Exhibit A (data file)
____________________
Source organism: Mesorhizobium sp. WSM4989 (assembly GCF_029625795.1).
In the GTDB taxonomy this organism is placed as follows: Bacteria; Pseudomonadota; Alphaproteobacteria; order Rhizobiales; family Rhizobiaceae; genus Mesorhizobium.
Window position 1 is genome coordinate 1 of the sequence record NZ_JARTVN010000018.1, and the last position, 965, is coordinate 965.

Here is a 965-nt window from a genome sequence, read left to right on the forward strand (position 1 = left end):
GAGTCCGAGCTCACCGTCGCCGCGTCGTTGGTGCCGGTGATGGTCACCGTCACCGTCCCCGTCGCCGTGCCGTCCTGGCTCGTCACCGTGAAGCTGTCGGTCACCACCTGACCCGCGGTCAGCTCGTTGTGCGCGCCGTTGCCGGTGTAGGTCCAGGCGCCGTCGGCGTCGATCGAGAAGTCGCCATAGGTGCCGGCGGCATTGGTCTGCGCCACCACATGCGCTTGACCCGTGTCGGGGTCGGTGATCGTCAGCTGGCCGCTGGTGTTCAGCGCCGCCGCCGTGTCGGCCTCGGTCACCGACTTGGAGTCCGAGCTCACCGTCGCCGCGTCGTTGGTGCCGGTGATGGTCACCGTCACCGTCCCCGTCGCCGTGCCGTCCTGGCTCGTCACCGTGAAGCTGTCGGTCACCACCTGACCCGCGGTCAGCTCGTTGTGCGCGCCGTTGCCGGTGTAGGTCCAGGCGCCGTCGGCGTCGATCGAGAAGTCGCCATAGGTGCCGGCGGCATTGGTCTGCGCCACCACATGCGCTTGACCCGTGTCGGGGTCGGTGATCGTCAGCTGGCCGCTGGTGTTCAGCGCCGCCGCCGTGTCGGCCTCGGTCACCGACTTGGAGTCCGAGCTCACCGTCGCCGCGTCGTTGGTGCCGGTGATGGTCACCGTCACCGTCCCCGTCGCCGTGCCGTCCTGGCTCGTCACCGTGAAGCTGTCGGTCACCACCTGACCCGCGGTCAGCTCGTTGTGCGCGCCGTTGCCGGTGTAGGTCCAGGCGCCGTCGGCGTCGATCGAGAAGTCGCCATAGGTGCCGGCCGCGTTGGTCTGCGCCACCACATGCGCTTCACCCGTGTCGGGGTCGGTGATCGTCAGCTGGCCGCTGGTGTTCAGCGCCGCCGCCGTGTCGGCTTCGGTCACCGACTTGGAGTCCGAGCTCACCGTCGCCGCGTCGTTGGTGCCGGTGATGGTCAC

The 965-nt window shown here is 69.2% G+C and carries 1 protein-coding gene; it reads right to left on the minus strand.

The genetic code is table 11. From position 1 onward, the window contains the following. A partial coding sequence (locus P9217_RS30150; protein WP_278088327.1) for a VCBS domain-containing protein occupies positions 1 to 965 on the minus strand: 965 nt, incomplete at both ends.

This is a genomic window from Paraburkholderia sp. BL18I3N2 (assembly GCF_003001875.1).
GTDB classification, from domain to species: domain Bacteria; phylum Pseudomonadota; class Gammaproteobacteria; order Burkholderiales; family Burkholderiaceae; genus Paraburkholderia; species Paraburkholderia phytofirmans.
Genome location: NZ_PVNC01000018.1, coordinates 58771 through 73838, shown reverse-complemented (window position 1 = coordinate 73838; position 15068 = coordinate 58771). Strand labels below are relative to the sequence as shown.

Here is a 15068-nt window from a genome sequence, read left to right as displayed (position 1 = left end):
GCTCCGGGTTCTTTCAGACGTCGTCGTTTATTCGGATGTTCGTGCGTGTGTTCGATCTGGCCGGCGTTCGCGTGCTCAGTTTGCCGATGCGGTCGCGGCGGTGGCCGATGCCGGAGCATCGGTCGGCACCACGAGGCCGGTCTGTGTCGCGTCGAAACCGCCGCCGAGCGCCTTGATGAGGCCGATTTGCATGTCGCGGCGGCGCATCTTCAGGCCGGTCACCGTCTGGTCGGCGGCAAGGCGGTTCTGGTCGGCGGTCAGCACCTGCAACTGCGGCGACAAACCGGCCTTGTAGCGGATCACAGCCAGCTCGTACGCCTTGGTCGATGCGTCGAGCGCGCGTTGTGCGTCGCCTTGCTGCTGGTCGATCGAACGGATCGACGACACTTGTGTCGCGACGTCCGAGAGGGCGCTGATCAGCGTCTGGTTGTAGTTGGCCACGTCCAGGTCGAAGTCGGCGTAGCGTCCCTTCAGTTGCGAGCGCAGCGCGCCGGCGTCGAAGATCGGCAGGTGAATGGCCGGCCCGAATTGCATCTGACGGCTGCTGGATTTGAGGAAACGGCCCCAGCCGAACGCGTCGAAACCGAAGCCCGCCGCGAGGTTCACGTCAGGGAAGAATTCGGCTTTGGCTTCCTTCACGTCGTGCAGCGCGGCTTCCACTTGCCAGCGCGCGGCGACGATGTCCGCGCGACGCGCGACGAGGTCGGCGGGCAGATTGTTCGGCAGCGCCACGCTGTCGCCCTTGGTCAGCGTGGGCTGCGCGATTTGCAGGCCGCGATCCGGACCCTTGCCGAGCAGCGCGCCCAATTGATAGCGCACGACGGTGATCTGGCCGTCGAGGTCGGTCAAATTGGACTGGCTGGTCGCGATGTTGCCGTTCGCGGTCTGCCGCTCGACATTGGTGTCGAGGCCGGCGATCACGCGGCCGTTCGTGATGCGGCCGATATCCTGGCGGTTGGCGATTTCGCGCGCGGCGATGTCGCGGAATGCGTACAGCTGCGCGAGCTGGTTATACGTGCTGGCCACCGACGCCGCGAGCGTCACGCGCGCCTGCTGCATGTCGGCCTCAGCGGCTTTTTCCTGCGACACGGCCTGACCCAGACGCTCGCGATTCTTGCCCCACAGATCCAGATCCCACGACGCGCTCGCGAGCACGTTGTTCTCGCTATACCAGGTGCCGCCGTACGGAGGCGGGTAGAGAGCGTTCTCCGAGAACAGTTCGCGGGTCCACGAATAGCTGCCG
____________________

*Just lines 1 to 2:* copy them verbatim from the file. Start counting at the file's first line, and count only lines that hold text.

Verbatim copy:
Source organism: Mesorhizobium sp. WSM4989 (assembly GCF_029625795.1).
In the GTDB taxonomy this organism is placed as follows: Bacteria; Pseudomonadota; Alphaproteobacteria; order Rhizobiales; family Rhizobiaceae; genus Mesorhizobium.